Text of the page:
A tribute to Lord Alton on the 40th anniversary of his entry into Parliament
By Benedict Rogers, Hong Kong Watch Chair of Trustees
Lord Alton of Liverpool, one of Hong Kong Watch’s Patrons, has served in Parliament for 40 years. On 29 March 1979 he was elected to the House of Commons in a by-election in Liverpool as the youngest Member of Parliament, aged 28 – the “baby of the House”. In 1997 he was appointed to the House of Lords.
Last week, at a surprise reception to celebrate the 40th anniversary of his election, over 100 people gathered in Speaker’s House in Parliament, where tributes were made by the Cardinal Archbishop of Westminster, Cardinal Vincent Nichols, and the former Archbishop of Canterbury Rowan Williams. A tribute video was also shown, which included messages of appreciation from Hong Kong’s Umbrella Movement activist Joshua Wong, and the former legislator Nathan Law – himself elected as the youngest member of Hong Kong’s Legislative Council. Last year, speaking at a Hong Kong Watch dinner which he hosted, Lord Alton recalled meeting Nathan Law, whom he described as “a very impressive, intelligent and courageous young man.” He told Nathan: “Us ‘babies of the House’ must stick together”.
Throughout David Alton’s entire political career, one theme has been consistent: human dignity, human freedom and human rights. His motto on his coat of arms as a member of the House of Lords encapsulates his values: “Choose life!”.
That has led him to take up an extraordinary range of causes, from human rights in the Soviet Union in the 1980s, to Sudan, the Congo, street children in Brazil, child prisoners in the Philippines, Burma, North Korea, China and Hong Kong. The US Ambassador-at-Large for International Religious Freedom, Sam Brownback, described him as “one of the lead pillars in the world on human rights – you can always count on David Alton.”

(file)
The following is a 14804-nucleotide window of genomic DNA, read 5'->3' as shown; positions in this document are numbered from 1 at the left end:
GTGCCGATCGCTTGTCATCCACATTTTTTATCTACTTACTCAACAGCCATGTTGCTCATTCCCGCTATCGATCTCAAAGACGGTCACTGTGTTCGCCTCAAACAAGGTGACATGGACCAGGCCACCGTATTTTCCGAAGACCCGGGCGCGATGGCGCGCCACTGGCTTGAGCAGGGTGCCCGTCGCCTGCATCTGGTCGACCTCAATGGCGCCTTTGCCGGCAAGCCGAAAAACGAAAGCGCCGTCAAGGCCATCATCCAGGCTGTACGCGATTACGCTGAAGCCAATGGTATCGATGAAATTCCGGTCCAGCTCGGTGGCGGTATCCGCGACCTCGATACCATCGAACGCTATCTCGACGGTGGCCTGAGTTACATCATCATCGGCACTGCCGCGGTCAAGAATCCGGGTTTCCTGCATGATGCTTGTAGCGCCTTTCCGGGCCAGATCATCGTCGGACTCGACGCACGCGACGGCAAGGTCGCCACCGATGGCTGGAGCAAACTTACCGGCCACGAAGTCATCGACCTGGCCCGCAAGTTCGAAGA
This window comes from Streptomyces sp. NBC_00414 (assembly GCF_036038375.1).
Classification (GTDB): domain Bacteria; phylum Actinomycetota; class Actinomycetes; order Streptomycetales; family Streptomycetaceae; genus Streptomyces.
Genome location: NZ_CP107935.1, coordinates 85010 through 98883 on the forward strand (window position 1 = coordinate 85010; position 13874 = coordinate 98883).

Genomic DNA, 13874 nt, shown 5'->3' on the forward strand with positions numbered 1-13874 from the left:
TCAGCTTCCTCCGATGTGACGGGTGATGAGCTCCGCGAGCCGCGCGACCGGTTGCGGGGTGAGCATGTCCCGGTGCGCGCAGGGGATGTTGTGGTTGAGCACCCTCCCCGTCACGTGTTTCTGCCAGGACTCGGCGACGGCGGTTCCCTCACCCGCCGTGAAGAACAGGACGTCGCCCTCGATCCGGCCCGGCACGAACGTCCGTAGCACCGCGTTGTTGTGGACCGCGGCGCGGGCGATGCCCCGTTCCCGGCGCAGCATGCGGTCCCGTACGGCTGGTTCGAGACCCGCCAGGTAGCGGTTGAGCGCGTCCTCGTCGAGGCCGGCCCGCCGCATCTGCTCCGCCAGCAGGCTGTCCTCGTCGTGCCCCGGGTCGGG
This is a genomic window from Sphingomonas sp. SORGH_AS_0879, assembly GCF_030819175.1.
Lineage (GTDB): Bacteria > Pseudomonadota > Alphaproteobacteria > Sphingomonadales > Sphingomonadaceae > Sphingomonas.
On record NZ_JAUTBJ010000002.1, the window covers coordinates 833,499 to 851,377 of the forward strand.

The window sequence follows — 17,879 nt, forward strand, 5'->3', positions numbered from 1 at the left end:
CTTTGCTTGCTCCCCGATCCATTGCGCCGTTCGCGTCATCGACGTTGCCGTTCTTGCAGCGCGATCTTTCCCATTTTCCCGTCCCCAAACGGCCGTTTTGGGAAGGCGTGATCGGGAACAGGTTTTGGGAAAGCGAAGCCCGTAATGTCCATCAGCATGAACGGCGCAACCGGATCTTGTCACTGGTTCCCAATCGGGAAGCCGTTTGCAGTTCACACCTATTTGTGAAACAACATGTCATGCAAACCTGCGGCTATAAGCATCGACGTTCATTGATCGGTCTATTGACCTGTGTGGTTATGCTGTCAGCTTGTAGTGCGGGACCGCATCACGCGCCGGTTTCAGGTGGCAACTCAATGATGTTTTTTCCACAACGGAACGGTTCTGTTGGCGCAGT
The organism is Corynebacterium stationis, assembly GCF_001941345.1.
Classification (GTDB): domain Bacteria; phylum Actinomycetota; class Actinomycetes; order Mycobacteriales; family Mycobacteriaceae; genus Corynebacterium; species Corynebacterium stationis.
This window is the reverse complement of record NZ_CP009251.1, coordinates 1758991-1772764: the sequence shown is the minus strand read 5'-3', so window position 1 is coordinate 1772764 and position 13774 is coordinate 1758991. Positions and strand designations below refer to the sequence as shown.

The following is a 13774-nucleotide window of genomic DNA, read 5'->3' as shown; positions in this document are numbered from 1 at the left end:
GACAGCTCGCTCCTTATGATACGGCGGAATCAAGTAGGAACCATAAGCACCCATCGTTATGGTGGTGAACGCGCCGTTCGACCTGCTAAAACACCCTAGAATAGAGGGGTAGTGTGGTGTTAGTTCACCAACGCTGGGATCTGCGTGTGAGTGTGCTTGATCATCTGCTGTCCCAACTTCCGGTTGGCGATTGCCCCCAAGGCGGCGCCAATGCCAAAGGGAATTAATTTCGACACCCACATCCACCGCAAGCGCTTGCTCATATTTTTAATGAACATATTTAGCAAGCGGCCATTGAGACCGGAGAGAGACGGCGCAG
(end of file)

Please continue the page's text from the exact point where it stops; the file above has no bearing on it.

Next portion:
In his own remarks at the reception, after recovering from the surprise, Lord Alton did not miss the opportunity to remind us again of his central cause and to challenge us to continue the fight for freedom. He recalled a monument in the United States to those who died in the Korean war, with the words “Freedom is not Free”. And he added: “Our freedoms and our privileges come at a great price and we should never take them for granted. All of us must go on doing small things for those without a voice ….. We must never forget how privileged we are to live in a parliamentary democracy. And we must never forget the price that others have paid: Freedom is not free.” We must, he said, be “politically courageous rather than politically correct”.
Despite already being a patron or trustee or friend of numerous charities, organisations and causes, when Hong Kong Watch invited Lord Alton to be one of our founding Patrons, he did not hesitate to accept. Despite being in the depths of winter with ice and snow on the roads, he left his home in the north of England early in the morning to make a special journey to be with us at the launch. And despite being busier than almost anyone I know, he never fails to table questions, speak in debates, write letters to ministers or chair meetings on Hong Kong. As Joshua Wong said, he is “a champion of human rights …Being a voice of the inconvenient truth is never easy. I thank you for your courage”
Lord Alton’s involvement with Hong Kong goes back decades. “I first became interested in Hong Kong when, as a young Member of Parliament in Liverpool, I came to know a Hong Kong Chinese family and was invited by them to Hong Kong where I learnt the story of their escape from famine and Mao’s Cultural Revolution,” he recalls. Since then he has followed developments in the city actively. “When I heard that Nathan was disqualified from the legislature, by a court and not by the President of the legislature, simply for quoting Mahatma Gandhi after taking his oath, I was appalled. When I heard that Nathan, Joshua and their colleague Alex Chow were jailed, I knew something had gone badly wrong with Hong Kong, and that we in Britain have a responsibility to act.”
At the reception last week was a campaign poster from David Alton’s election campaign 40 years ago. Prior to his election to Parliament, David had served as a councillor in Liverpool, and the poster, based on his record, said simply: “Everybody knows someone who has been helped by David Alton.” Forty years on that is as true now as it was then, and nowhere is it more true than in Hong Kong. We in Hong Kong Watch pay tribute to Lord Alton for his tireless efforts to defend human freedom and human rights, express our appreciation to him for everything he does as our Patron, and look forward to continuing to work with him for many years to defend the basic freedoms which the people of Hong Kong were promised and which are now being eroded by the day.